Declarative Amsterdam 2019
Location: CWI, Amsterdam
Fri 4 October: A symposium
XForms, a Tutorial
One of the few declarative programming languages available is XForms, this month celebrating its tenth anniversary in its current instantiation. It is a W3C standard, and despite its name is not only about forms. Large projects, at large companies such as the National Health Service, the BBC and Xerox, have shown that by using XForms, programming time and cost of applications can be reduced to a tenth! This tutorial introduces XForms, and shows several amazing applications that can be written in only a few dozen lines.
Declarative vs Procedural
An introduction to the concept of declarative programming.
Steven Pemberton is a researcher affiliated with the CWI. Amongst other technologies, he co-designed ABC, the programming language that Python was based on, and web technologies such as CSS, HTML, XHTML, and XForms. He was chair of the W3C HTML working group for a decade, and still chairs the XForms working group.
Implementing XForms using interactive XSLT 3.0
O'Neil Delpratt joined Saxonica from a research project at the University of Leicester in 2010. He is a co-developer of the Saxon product, with specific responsibility for Saxon on .NET and Saxon/C for C/C++/PHP/Python languages. Before joining Saxonica, he completed his post-graduate studies at the University of Leicester. His thesis title was “In-memory Representations of XML documents”, which coincided with a C++ software development of a memory efficient DOM implementation, called Succinct DOM. Debbie Lockett joined the Saxonica development team in 2014 following post-doctoral research in Mathematics at the University of Leeds. Debbie has worked on performance benchmarking, the implementation of XQuery 3.1 features, and on developing the tools for creating Saxonica's product documentation. She is now the lead developer for Saxon-JS.
Are we still Open Source? Dilemmas for a new XML Database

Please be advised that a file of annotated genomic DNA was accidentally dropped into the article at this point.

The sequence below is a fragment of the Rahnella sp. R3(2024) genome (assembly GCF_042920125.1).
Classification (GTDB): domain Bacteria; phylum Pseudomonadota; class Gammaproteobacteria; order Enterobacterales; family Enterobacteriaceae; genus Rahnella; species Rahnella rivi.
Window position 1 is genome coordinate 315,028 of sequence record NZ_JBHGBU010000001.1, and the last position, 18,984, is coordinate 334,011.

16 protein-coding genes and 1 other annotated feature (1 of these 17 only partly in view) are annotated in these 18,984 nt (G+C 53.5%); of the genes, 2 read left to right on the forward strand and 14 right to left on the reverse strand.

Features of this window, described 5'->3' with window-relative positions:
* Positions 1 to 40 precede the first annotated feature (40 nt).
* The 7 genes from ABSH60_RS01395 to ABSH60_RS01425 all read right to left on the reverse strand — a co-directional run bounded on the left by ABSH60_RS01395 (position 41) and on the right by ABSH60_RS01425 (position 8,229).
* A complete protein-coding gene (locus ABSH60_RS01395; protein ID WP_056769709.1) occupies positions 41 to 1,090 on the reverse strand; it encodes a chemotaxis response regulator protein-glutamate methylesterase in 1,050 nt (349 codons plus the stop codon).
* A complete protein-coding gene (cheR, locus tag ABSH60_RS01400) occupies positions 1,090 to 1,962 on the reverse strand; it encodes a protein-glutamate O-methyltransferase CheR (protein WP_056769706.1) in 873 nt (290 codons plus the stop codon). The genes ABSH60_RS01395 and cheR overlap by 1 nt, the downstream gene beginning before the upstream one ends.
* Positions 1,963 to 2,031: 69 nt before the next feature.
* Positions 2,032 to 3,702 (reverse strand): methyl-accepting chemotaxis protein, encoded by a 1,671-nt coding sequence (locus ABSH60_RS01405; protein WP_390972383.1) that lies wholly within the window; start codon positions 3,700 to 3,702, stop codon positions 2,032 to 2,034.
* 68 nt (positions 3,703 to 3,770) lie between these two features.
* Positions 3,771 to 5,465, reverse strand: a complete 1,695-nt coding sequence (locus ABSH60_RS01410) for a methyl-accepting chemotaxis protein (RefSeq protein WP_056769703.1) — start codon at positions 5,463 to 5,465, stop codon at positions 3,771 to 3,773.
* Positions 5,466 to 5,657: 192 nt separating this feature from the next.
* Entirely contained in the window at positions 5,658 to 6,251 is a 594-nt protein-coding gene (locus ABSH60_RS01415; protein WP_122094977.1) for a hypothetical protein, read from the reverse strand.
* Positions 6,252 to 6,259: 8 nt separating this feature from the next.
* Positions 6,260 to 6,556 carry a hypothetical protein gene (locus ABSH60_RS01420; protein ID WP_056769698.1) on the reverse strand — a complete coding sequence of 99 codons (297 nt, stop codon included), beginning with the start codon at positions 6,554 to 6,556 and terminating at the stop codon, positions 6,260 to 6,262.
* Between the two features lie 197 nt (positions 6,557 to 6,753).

Over the last 5 years many NoSQL vendors have relicensed their software, and the landscape is only becoming more tumultuous with several vendors recently playing a licensing game which is akin to Musical Chairs. Developing a new NoSQL database is no small feat, and we must eventually choose some sort of license for our users. We examine what is driving the licensing changes in the wider database community, how they apply to a new entrant to the marketplace, and ultimately ask the question, are we still Open Source?
Adam Retter has been a core contributor to the Open Source eXist-db Native XML Database for 14 years, he was also an invited expert to the W3C XQuery Working Group and helped standardise XQuery 1.0, 3.0, and 3.1. Adam founded the EXQuery project, and developed the RESTXQ framework for XQuery. Recently, Adam has been developing FusionDB a new multi-model NoSQL database which also supports XML natively.
Declarative Health: cityEHR
A multi-billion pound project to provide a national distributed patient-record system for the British National Health Service failed. One person, John Chelsom, recoded it using declarative techniques, and it now running in several hospitals.
Dr. John Chelsom has worked for over 30 years in the field of Health Informatics. He qualified with a degree in Engineering Science from the University of Oxford and a PhD from City University, London, where he studied the application of artificial intelligence in medicine. In 2010, he started the Open Health Informatics research programme at City University, London, looking to address the causes of failure of the National Programme for IT. This research led to the development of the open source cityEHR – an ontology-based health records system, based on open standard, interfaces and development practices. cityEHR is now deployed as an operational EHR in several hospitals in England and is used for teaching students in health informatics.
Views from the past
The Views project was an outgrowth of the ABC project — the programming language that gave birth to Python. Views was specifically an effort to design a programming environment for the ABC programming language. Its main shortcoming may have been that it was ahead of its time. The Views system has been characterized as a browser avant la lettre; I will argue that it was much more than that.
Lambert Meertens became fascinated with computers at the age of 15, when he realized that there was no limit to the possibilities of computers but for the limitations of human imagination. This fascination has lasted to today. Enabling the general public to use computing technology productively and creatively has been a major motivation of his research.